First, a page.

Elegy for Greektown
When I saw the olive oil had been diluted in what was once the most simpatico of Greektown restaurants, I heard the death rattle of Greektown. The first major casualty was the old Kozani Cafe (today’s Pink Panther) where there used to be wooden pegs for coats and old men would sit on an ouzo all night watching the young guys dance and fight. There were no belly dancers in those days, just good hill and country Greek music like you have a hard time finding even in Athens. One old “theo” played an instrument similar to Zorba’s except on Thursdays when he went with a young whore who worked the area regularly. That was during the days before urban renewal knocked out most of the houses where the pensioners lived and destroyed the interesting Greek-Negro community of the area. That was before the funeral home had to relocate. That was when the musicians could find work in their own city. That was when Big Mike ran the Laikon and the cops spent a frustrating afternoon tracking down a tip linking a Mr. Papagalous with a murder (Mr. Papagalous was a parrot). That was when the Greeks played most of the bar but in the backrooms and there was no junior executive trade jamming into the Lafayette Bar causing a nervous Sam to turn away tieless ethnic trade. The barber shop remains. The newspaper still publishes. Grocery stores carry on. A few tough coffeehouses of the old dozen. But the entrepreneurs are modernizing. The salads shrink, the price of feta cheese (imported from Italy these days) goes up. There are signs in the windows to guarantee in print that you are a friend as well as a customer. The city fathers have become aware of their tourist gem and the basest aspect of the Greek merchant personality has responded to civic duty. Coney island joints (symbol of bastardized Greek-American palate) have appeared. One thanks the Olympic gods for the Stemma Bakery which still produces the raw materials needed for homemade pastries. But nothing has been the same since Greekness was officially discovered during the time of Never on Sunday. I won’t bother to tell you that Pireaus whores aren’t really like that, nor Greek villagers like the animals you saw in Zorba. A certain stereotype of Greekness has been fashioned and now the community is coming to believe in it even as the stereotype is exploited. A few merchants grow wealthier but there is no place for the young guys to hang out at anymore. The old-timers are dying off at a rapid rate and many prefer to remain home rather than gather in the now barren kaffenions. The houses they might have moved into in other years are now parking lots and deserted fields. Part of the process is that of the inevitable and perhaps justified accommodation of a minority culture into the American malaise. Even under the best conditions, Greektown could not be the more Eastern than American quarter it was during the initial wave of immigration, yet the recent decay of Greektown is not a process of the melting pot but of the garbage pail. The physical attack has been thorough, destroying buildings on all sides of the one remaining Greek street, sparing the Greek church (at least temporarily) only because of vigorous protest. The spiritual decay is part of that general process by which Americans tend to become more and more the distorted image they think others have of them. Any of your hyphenated friends might reveal a parallel cultural experience, So let’s plant the goddam little flower boxes next to the parking meters. Let’s change our name from Leonides to Lincoln. Let’s have the city condemn the unprofitable old joints for health violations. Let’s fill the street with well-meaning enthusiasts for the Greek madness. America, you are a tough tough bitch and it will take a lot more than a smack in the mouth to set you right.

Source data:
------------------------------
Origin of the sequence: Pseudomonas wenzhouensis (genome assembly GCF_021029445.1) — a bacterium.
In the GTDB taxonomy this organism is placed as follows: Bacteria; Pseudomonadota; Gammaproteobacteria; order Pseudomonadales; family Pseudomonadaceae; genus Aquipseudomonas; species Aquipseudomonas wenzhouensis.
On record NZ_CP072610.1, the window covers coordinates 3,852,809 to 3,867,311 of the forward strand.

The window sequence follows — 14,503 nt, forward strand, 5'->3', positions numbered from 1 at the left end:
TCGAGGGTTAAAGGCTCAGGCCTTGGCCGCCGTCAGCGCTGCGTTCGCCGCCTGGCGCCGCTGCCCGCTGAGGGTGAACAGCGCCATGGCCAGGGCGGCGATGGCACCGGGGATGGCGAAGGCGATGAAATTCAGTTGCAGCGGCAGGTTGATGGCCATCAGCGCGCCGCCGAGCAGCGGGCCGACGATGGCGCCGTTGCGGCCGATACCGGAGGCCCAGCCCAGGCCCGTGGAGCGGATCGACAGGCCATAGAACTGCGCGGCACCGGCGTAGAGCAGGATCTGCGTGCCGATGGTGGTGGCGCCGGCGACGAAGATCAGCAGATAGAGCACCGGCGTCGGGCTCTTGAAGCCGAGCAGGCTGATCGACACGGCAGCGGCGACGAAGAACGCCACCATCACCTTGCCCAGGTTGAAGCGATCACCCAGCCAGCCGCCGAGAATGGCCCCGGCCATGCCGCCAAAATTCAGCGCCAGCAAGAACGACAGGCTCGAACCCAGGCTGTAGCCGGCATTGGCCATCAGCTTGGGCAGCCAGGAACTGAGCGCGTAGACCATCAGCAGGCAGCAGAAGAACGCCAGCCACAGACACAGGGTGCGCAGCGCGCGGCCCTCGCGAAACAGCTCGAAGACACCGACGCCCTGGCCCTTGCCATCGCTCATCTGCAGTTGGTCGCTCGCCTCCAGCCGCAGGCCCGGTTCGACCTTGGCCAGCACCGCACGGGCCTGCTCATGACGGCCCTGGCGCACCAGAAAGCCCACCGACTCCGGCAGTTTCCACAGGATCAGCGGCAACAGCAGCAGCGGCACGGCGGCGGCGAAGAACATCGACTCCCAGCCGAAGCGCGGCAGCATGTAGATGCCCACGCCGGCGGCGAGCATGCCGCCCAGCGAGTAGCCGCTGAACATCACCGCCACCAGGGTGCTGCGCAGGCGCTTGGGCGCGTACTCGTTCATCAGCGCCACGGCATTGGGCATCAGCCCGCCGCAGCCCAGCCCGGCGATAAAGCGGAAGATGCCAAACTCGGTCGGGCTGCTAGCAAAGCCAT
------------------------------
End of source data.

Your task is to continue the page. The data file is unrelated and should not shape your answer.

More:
Mar 5, 2023
Z — An Interview with Costa-Gavras
NOTE: Costa-Gavras, the director of “Z,” was born in Athens, Greece in 1933. In 1964 he made his first film, “The Sleeping Car Murders” and since has completed “One Man Too Many” and “The Avowal.” While in New York for the opening of “Z,” he was interviewed by Dan Georgakas, a writer who is active in the anti-junta movement, a past contributor to the Fifth Estate who was in Greece in 1963 during the Lambrakis affair, and Gary Crowdus, editor of Cineaste Magazine.
Jul 23, 2022
Hell No, We Won’t Pay
Uprisings in Greece
The international press is constantly writing about the economic crisis in Greece. Economic pundits speculate less about whether or not Greece will default but in what manner and when. Absent from these considerations is the massive popular revolt in Greece against the Draconian measures already in place. Totally absent from mainstream commentary is the effect on European stability the mass resistance developing in Greece might have if replicated in other EU nations. The massive marches in Greece have gotten considerable coverage, but far more significant are the unreported successes of the I Won’t Pay movement and the communal revolt in Keratea, a small seaside town 25 miles southeast of Athens.
Nov 6, 2013
Three Anarchist Rebellions on Film
Hundreds of films take on anarchist themes in some manner, but only a handful deal with anarchist governance. Three of the most interesting of these are, Alexander the Great (Megalexandros, 1980, Greek), Viva Zapata! (1952, United States), and Rebellion in Patagonia (La Patagonia Rebelde, 1974, Argentina).
Oct 17, 2013